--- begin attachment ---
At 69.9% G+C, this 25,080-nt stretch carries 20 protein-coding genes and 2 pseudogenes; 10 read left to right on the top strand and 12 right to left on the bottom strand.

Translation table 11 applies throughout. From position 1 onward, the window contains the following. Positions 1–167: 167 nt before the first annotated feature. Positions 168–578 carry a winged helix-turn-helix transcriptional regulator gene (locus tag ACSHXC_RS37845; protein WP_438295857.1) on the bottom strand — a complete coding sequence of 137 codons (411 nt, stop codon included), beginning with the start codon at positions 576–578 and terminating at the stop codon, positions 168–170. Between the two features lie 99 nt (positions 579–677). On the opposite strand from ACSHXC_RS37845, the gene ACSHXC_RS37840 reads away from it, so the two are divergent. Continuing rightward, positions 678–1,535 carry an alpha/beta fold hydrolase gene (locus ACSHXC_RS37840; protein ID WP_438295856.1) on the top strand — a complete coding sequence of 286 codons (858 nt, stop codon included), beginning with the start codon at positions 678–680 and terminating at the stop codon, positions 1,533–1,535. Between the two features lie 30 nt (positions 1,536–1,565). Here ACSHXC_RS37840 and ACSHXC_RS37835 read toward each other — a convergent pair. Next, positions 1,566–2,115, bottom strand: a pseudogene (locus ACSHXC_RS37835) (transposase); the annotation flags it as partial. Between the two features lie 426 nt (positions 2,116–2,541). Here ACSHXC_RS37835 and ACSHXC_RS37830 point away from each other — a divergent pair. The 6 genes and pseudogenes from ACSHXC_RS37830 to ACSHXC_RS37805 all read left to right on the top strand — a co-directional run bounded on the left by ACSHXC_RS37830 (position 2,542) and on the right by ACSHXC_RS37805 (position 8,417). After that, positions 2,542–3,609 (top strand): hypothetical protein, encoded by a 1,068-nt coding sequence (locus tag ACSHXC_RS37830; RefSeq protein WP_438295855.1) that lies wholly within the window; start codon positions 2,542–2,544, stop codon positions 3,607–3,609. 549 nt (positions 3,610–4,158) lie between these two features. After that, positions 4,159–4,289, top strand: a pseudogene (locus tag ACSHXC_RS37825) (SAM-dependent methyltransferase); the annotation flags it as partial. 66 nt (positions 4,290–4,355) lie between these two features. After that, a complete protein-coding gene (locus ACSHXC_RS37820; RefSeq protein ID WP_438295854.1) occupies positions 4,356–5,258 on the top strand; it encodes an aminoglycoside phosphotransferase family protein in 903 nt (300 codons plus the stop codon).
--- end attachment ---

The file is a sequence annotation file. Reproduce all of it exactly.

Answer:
At 69.9% G+C, this 25,080-nt stretch carries 20 protein-coding genes and 2 pseudogenes; 10 read left to right on the top strand and 12 right to left on the bottom strand.

Translation table 11 applies throughout. From position 1 onward, the window contains the following. Positions 1–167: 167 nt before the first annotated feature. Positions 168–578 carry a winged helix-turn-helix transcriptional regulator gene (locus tag ACSHXC_RS37845; protein WP_438295857.1) on the bottom strand — a complete coding sequence of 137 codons (411 nt, stop codon included), beginning with the start codon at positions 576–578 and terminating at the stop codon, positions 168–170. Between the two features lie 99 nt (positions 579–677). On the opposite strand from ACSHXC_RS37845, the gene ACSHXC_RS37840 reads away from it, so the two are divergent. Continuing rightward, positions 678–1,535 carry an alpha/beta fold hydrolase gene (locus ACSHXC_RS37840; protein ID WP_438295856.1) on the top strand — a complete coding sequence of 286 codons (858 nt, stop codon included), beginning with the start codon at positions 678–680 and terminating at the stop codon, positions 1,533–1,535. Between the two features lie 30 nt (positions 1,536–1,565). Here ACSHXC_RS37840 and ACSHXC_RS37835 read toward each other — a convergent pair. Next, positions 1,566–2,115, bottom strand: a pseudogene (locus ACSHXC_RS37835) (transposase); the annotation flags it as partial. Between the two features lie 426 nt (positions 2,116–2,541). Here ACSHXC_RS37835 and ACSHXC_RS37830 point away from each other — a divergent pair. The 6 genes and pseudogenes from ACSHXC_RS37830 to ACSHXC_RS37805 all read left to right on the top strand — a co-directional run bounded on the left by ACSHXC_RS37830 (position 2,542) and on the right by ACSHXC_RS37805 (position 8,417). After that, positions 2,542–3,609 (top strand): hypothetical protein, encoded by a 1,068-nt coding sequence (locus tag ACSHXC_RS37830; RefSeq protein WP_438295855.1) that lies wholly within the window; start codon positions 2,542–2,544, stop codon positions 3,607–3,609. 549 nt (positions 3,610–4,158) lie between these two features. After that, positions 4,159–4,289, top strand: a pseudogene (locus tag ACSHXC_RS37825) (SAM-dependent methyltransferase); the annotation flags it as partial. 66 nt (positions 4,290–4,355) lie between these two features. After that, a complete protein-coding gene (locus ACSHXC_RS37820; RefSeq protein ID WP_438295854.1) occupies positions 4,356–5,258 on the top strand; it encodes an aminoglycoside phosphotransferase family protein in 903 nt (300 codons plus the stop codon).